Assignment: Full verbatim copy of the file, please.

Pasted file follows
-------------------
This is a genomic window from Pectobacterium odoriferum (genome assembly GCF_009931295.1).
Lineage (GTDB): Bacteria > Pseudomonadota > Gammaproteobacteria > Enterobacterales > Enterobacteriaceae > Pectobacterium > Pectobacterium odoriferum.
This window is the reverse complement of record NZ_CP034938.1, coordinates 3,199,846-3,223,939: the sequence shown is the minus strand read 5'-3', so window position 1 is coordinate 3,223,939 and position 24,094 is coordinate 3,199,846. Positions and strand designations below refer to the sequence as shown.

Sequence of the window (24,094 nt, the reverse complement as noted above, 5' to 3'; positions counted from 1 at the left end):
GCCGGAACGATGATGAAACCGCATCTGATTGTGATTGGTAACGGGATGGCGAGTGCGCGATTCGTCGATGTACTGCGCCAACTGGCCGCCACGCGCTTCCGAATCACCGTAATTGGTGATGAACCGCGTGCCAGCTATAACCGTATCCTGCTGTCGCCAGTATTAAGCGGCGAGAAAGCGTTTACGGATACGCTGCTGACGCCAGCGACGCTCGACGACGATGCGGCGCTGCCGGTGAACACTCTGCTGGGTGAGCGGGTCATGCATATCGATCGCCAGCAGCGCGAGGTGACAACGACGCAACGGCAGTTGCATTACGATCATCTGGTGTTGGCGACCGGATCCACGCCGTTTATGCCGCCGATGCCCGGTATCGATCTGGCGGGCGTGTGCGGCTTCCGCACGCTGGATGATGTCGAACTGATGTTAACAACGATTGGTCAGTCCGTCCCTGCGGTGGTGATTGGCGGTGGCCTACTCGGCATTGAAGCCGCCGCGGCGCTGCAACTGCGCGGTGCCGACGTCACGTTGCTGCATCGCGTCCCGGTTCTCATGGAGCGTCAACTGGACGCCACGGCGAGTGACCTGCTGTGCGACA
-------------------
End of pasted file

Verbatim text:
This is a genomic window from Pectobacterium odoriferum (genome assembly GCF_009931295.1).
Lineage (GTDB): Bacteria > Pseudomonadota > Gammaproteobacteria > Enterobacterales > Enterobacteriaceae > Pectobacterium > Pectobacterium odoriferum.
This window is the reverse complement of record NZ_CP034938.1, coordinates 3,199,846-3,223,939: the sequence shown is the minus strand read 5'-3', so window position 1 is coordinate 3,223,939 and position 24,094 is coordinate 3,199,846. Positions and strand designations below refer to the sequence as shown.

Sequence of the window (24,094 nt, the reverse complement as noted above, 5' to 3'; positions counted from 1 at the left end):
GCCGGAACGATGATGAAACCGCATCTGATTGTGATTGGTAACGGGATGGCGAGTGCGCGATTCGTCGATGTACTGCGCCAACTGGCCGCCACGCGCTTCCGAATCACCGTAATTGGTGATGAACCGCGTGCCAGCTATAACCGTATCCTGCTGTCGCCAGTATTAAGCGGCGAGAAAGCGTTTACGGATACGCTGCTGACGCCAGCGACGCTCGACGACGATGCGGCGCTGCCGGTGAACACTCTGCTGGGTGAGCGGGTCATGCATATCGATCGCCAGCAGCGCGAGGTGACAACGACGCAACGGCAGTTGCATTACGATCATCTGGTGTTGGCGACCGGATCCACGCCGTTTATGCCGCCGATGCCCGGTATCGATCTGGCGGGCGTGTGCGGCTTCCGCACGCTGGATGATGTCGAACTGATGTTAACAACGATTGGTCAGTCCGTCCCTGCGGTGGTGATTGGCGGTGGCCTACTCGGCATTGAAGCCGCCGCGGCGCTGCAACTGCGCGGTGCCGACGTCACGTTGCTGCATCGCGTCCCGGTTCTCATGGAGCGTCAACTGGACGCCACGGCGAGTGACCTGCTGTGCGACA